Impact Factor 3.412 | CiteScore 2.6
More on impact ›


Front. Vet. Sci., 03 March 2021 |

EquiSim: An Open-Source Articulatable Statistical Model of the Equine Distal Limb

Jeroen Van Houtte1*, Filip Vandenberghe2, Guoyan Zheng3*, Toon Huysmans1,4 and Jan Sijbers1
  • 1imec-Vision Lab, University of Antwerp, Antwerp, Belgium
  • 2Equine Hospital Bosdreef, Moerbeke-Waas, Belgium
  • 3Center for Image-Guided Therapy and Interventions, Institute for Medical Robotics, Shanghai Jiao Tong University, Shanghai, China
  • 4Section on Applied Ergonomics and Design, Faculty of Industrial Design Engineering, Delft University of Technology, Delft, Netherlands

Most digital models of the equine distal limb that are available in the community are static and/or subject specific; hence, they have limited applications in veterinary research. In this paper, we present an articulatable model of the entire equine distal limb based on statistical shape modeling. The model describes the inter-subject variability in bone geometry while maintaining proper jointspace distances to support model articulation toward different poses. Shape variation modes are explained in terms of common biometrics in order to ease model interpretation from a veterinary point of view. The model is publicly available through a graphical user interface ( in order to facilitate future digitalization in veterinary research, such as computer-aided designs, three-dimensional printing of bone implants, bone fracture risk assessment through finite element methods, and data registration and segmentation problems for clinical practices.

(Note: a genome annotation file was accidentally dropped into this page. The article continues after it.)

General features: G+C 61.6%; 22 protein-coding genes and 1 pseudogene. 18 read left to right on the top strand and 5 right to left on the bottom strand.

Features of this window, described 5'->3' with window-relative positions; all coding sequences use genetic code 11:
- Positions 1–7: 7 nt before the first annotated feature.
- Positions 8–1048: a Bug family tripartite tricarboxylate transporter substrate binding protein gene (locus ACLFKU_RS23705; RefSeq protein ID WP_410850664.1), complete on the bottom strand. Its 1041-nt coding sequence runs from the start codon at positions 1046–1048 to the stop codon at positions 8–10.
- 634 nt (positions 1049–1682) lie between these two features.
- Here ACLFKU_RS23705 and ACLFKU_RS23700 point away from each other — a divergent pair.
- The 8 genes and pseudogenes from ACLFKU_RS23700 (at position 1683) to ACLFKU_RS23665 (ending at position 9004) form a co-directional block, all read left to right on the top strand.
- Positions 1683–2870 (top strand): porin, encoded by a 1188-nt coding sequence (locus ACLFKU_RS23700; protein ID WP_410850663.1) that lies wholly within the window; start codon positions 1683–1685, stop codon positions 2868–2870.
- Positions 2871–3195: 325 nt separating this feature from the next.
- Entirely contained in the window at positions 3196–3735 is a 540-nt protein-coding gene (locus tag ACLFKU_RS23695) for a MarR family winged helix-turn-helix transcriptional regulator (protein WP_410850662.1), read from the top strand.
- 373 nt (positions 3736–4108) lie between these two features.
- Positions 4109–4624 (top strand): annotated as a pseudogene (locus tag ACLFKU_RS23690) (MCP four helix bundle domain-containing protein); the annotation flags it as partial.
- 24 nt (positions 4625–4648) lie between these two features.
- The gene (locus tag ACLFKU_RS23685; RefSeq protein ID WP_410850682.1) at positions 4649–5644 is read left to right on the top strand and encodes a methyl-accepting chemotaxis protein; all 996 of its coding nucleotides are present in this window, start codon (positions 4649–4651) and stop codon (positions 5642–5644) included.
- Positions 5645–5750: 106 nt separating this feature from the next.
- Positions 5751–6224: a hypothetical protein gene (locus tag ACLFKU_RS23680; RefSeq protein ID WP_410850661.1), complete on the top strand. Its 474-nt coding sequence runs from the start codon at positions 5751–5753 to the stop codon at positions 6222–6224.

1. Introduction

Digital three-dimensional (3D) anatomical models have become an important aspect in the digitalization of veterinary research and medical practices (1). Being acquired by computed tomography (CT) imaging or magnetic resonance imaging (MRI) (2) or by 3D optical scanning (3), those subject-specific models find their way into finite element analyses (FEA) (4), augmented reality guidance during operations (5), and training of radiograph segmentation networks (6).